Trailing St John's-wort - Hypericum humifusum
Many of the Hypericum genus are tall plants with striking flowers but this one is a usually a prostrate plant trailing flat along the ground. The small (8 to 10 mm) yellow flowers only open in full sun so it can be easily missed. The petals are hardly longer than sepals. The stems branch and root at the base.
See ID Aids below.
This is the only procumbent Hypericum recorded in VC55, but it can be at least partly upright. Stems have 2 lines; sepals are unequal; petals less than twice as long as sepals. Black glands on leaves; a few on petals and sepals
The St John's Wort (Hypericum) family are attractive, yellow-flowered perennials. They can look confusingly similar but can be distinguished by careful examination of key features. A hand-lens may be required (depending how good your eyesight is!). The leaf perforations are visible as translucent dots if the leaf is held up to the light.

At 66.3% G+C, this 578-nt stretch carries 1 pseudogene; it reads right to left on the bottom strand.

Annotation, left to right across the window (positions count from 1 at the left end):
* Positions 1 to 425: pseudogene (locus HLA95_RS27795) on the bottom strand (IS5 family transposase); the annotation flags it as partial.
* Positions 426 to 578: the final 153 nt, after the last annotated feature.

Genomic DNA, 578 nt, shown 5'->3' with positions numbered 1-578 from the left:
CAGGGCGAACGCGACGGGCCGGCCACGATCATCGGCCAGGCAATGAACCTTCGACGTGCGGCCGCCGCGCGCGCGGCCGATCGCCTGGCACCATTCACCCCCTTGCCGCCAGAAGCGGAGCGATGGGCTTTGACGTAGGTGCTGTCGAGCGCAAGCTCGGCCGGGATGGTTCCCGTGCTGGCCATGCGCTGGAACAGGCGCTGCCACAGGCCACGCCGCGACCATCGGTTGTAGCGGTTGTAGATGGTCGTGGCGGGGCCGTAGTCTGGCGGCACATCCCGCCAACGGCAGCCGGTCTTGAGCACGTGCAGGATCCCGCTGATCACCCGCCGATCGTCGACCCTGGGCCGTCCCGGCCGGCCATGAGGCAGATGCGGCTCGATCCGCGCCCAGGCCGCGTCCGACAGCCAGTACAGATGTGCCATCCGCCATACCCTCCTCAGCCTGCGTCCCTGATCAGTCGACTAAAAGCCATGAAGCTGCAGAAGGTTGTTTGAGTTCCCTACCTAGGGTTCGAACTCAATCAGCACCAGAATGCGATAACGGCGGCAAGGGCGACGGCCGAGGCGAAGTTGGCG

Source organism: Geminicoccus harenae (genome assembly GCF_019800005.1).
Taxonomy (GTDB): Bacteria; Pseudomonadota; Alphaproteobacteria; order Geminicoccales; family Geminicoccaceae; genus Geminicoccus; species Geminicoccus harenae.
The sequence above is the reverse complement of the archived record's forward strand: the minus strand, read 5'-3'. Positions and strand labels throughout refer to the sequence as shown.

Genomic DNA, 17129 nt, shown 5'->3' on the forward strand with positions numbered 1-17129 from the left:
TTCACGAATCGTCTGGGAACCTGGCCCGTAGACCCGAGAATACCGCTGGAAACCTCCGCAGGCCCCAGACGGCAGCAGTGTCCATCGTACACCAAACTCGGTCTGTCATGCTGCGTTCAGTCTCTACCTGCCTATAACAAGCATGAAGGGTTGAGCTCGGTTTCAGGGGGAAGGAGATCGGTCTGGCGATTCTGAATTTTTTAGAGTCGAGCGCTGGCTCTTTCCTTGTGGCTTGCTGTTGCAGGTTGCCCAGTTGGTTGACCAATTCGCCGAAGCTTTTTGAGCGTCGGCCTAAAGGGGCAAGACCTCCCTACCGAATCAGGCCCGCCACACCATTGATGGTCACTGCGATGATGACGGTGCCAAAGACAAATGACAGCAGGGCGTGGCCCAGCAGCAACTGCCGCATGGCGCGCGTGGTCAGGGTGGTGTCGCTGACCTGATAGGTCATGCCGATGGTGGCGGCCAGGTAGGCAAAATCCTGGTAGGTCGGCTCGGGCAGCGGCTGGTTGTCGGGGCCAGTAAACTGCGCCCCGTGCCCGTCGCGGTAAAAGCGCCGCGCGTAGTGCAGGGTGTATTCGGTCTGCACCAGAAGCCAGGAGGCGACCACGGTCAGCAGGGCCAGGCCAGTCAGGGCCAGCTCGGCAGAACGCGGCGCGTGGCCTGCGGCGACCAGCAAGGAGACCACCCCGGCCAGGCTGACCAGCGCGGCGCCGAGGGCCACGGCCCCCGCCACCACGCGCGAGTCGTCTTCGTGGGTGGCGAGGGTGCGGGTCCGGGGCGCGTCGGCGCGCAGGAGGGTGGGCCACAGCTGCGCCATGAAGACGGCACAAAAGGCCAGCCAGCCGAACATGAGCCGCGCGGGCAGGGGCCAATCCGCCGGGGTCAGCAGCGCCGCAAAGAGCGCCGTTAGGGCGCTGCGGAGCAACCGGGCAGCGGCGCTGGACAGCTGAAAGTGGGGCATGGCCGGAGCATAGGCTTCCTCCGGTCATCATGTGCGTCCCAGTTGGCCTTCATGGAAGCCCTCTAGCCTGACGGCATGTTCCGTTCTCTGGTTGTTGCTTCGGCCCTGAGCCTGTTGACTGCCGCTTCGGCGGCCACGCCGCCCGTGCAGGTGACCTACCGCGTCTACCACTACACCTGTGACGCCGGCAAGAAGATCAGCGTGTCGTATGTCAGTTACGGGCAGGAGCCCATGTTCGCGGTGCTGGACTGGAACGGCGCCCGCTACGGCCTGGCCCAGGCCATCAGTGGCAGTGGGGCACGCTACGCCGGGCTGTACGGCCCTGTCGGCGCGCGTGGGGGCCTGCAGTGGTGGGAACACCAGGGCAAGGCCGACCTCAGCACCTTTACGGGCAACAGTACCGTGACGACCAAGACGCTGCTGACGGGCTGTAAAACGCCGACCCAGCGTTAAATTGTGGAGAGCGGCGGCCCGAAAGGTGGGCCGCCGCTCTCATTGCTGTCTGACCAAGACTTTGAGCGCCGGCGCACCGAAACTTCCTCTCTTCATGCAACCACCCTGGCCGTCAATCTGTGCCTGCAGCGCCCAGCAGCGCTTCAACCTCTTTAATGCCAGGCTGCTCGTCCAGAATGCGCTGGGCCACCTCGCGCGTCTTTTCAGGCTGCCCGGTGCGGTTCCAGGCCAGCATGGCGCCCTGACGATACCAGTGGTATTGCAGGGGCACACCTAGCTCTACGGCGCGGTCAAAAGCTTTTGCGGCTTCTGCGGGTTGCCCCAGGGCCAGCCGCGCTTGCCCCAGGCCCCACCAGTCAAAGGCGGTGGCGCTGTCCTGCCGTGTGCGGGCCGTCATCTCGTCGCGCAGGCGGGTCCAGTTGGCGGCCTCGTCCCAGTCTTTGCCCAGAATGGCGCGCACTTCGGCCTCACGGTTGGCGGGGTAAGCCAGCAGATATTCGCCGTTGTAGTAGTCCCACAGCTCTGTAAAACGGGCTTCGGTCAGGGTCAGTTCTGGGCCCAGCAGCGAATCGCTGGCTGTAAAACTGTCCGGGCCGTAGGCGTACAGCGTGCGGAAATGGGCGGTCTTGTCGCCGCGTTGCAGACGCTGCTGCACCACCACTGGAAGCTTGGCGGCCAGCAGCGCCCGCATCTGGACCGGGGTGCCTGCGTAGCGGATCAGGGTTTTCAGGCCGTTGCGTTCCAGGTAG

A photo of the plant in its habitat
Usually on acid soil and favouring dry sandy or rocky places.
Widespread and fairly frequent from most of Britain except the far north of Scotland and a small area around The Wash.
Occasional and local in Leicestershire and Rutland. Charnwood Forest is the area where you are most likely to see it in our area. In the 1979 Flora survey of Leicestershire it was found in 22 of the 617 tetrads.
In the current checklist (Jeeves 2011) it is listed as Native; now scarce.
It is on the VC55 Rare Plant Register
Leicestershire & Rutland Map
Enter a town or village to see local records
Yellow squares = NBN records (all known data)
Coloured circles = NatureSpot records: 2020+ | 2015-2019 | pre-2015